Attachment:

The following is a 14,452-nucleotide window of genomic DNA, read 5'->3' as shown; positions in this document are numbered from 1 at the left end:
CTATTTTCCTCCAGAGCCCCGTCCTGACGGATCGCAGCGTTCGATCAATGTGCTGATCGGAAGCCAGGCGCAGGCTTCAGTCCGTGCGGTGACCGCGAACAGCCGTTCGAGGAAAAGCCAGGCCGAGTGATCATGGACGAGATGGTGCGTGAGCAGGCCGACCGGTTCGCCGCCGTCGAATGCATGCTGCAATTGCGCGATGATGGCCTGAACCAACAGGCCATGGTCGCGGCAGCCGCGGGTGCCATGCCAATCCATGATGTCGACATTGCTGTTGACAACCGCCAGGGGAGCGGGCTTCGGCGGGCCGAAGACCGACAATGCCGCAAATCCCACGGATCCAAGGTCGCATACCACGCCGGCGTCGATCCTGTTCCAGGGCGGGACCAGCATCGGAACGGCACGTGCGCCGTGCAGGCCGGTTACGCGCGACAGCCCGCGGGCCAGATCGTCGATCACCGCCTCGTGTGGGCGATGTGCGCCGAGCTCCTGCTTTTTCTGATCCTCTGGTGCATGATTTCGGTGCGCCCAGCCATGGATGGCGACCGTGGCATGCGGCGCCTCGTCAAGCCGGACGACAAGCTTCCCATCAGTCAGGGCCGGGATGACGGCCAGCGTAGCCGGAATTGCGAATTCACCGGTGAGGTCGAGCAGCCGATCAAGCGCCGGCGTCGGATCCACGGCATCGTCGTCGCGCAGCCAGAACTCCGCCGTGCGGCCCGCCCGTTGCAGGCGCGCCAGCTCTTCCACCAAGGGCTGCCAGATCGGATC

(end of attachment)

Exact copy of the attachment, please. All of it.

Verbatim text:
The following is a 14,452-nucleotide window of genomic DNA, read 5'->3' as shown; positions in this document are numbered from 1 at the left end:
CTATTTTCCTCCAGAGCCCCGTCCTGACGGATCGCAGCGTTCGATCAATGTGCTGATCGGAAGCCAGGCGCAGGCTTCAGTCCGTGCGGTGACCGCGAACAGCCGTTCGAGGAAAAGCCAGGCCGAGTGATCATGGACGAGATGGTGCGTGAGCAGGCCGACCGGTTCGCCGCCGTCGAATGCATGCTGCAATTGCGCGATGATGGCCTGAACCAACAGGCCATGGTCGCGGCAGCCGCGGGTGCCATGCCAATCCATGATGTCGACATTGCTGTTGACAACCGCCAGGGGAGCGGGCTTCGGCGGGCCGAAGACCGACAATGCCGCAAATCCCACGGATCCAAGGTCGCATACCACGCCGGCGTCGATCCTGTTCCAGGGCGGGACCAGCATCGGAACGGCACGTGCGCCGTGCAGGCCGGTTACGCGCGACAGCCCGCGGGCCAGATCGTCGATCACCGCCTCGTGTGGGCGATGTGCGCCGAGCTCCTGCTTTTTCTGATCCTCTGGTGCATGATTTCGGTGCGCCCAGCCATGGATGGCGACCGTGGCATGCGGCGCCTCGTCAAGCCGGACGACAAGCTTCCCATCAGTCAGGGCCGGGATGACGGCCAGCGTAGCCGGAATTGCGAATTCACCGGTGAGGTCGAGCAGCCGATCAAGCGCCGGCGTCGGATCCACGGCATCGTCGTCGCGCAGCCAGAACTCCGCCGTGCGGCCCGCCCGTTGCAGGCGCGCCAGCTCTTCCACCAAGGGCTGCCAGATCGGATC